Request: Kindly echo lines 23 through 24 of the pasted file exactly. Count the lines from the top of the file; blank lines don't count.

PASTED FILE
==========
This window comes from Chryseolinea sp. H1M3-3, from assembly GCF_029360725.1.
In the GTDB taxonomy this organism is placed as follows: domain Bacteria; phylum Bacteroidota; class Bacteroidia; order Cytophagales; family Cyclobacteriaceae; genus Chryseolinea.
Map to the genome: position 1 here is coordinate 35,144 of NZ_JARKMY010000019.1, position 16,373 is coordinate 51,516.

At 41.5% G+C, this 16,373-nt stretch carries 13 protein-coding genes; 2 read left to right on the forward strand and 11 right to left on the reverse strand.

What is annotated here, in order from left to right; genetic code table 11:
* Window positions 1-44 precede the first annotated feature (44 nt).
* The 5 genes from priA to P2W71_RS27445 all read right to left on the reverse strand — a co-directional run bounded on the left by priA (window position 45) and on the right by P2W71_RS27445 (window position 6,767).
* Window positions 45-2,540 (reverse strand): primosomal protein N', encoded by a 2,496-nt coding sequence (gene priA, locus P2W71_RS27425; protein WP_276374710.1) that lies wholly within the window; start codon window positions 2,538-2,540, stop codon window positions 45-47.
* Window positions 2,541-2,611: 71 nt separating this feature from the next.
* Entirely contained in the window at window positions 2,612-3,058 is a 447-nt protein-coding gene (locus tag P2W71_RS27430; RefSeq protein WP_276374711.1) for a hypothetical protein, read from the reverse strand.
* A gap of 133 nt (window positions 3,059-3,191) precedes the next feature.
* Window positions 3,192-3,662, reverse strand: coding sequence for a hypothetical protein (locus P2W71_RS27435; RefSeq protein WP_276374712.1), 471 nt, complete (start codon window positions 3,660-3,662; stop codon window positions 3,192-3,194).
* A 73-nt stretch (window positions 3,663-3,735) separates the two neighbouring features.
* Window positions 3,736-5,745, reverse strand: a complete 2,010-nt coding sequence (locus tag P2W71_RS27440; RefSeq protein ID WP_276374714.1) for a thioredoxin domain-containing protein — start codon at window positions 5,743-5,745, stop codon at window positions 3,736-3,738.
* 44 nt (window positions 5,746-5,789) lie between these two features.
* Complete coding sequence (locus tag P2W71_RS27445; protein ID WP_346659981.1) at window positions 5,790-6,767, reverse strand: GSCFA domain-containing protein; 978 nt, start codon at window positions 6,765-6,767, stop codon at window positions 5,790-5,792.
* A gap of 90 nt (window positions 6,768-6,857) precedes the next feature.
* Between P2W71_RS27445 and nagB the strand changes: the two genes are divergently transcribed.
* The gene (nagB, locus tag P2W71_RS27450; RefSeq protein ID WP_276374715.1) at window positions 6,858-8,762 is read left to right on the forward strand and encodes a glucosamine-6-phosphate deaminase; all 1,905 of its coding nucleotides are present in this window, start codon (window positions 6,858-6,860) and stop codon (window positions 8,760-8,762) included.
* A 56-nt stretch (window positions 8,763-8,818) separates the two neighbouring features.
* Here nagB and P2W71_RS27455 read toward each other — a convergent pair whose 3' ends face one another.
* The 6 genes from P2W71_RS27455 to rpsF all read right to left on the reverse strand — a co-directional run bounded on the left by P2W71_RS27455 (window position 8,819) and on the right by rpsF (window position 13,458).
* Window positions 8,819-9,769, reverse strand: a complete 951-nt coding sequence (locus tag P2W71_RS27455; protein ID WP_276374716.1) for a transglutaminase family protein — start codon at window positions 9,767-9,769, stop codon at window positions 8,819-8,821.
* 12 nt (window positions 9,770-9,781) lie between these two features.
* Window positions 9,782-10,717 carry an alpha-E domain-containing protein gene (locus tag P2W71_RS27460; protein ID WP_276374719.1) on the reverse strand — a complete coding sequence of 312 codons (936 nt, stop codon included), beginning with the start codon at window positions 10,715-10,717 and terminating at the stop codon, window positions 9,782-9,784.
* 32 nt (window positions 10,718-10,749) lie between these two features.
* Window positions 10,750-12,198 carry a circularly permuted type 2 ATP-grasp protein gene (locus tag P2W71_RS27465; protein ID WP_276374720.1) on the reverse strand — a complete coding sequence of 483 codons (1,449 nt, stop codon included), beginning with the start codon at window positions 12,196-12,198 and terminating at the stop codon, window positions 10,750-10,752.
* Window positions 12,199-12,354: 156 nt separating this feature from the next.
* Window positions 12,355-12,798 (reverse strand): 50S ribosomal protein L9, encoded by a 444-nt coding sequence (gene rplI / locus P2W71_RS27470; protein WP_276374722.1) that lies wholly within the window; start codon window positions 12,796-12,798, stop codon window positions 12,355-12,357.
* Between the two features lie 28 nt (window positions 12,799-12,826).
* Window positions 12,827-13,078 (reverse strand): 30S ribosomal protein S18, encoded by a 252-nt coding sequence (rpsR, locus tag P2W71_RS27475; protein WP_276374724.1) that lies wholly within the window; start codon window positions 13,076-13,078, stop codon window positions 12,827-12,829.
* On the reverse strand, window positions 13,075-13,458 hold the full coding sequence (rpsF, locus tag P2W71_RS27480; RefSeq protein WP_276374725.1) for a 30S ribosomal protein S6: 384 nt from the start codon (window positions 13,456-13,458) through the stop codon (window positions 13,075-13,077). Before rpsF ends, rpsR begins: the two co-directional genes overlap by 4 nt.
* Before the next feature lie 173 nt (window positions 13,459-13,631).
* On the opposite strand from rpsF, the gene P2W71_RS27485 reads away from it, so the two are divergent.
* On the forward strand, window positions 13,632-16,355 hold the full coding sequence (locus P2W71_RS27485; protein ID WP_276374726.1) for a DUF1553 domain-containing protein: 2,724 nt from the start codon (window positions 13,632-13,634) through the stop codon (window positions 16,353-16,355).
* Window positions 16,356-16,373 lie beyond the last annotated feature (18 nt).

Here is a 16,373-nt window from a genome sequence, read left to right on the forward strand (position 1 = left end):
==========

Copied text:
* Window positions 8,819-9,769, reverse strand: a complete 951-nt coding sequence (locus tag P2W71_RS27455; protein ID WP_276374716.1) for a transglutaminase family protein — start codon at window positions 9,767-9,769, stop codon at window positions 8,819-8,821.
* 12 nt (window positions 9,770-9,781) lie between these two features.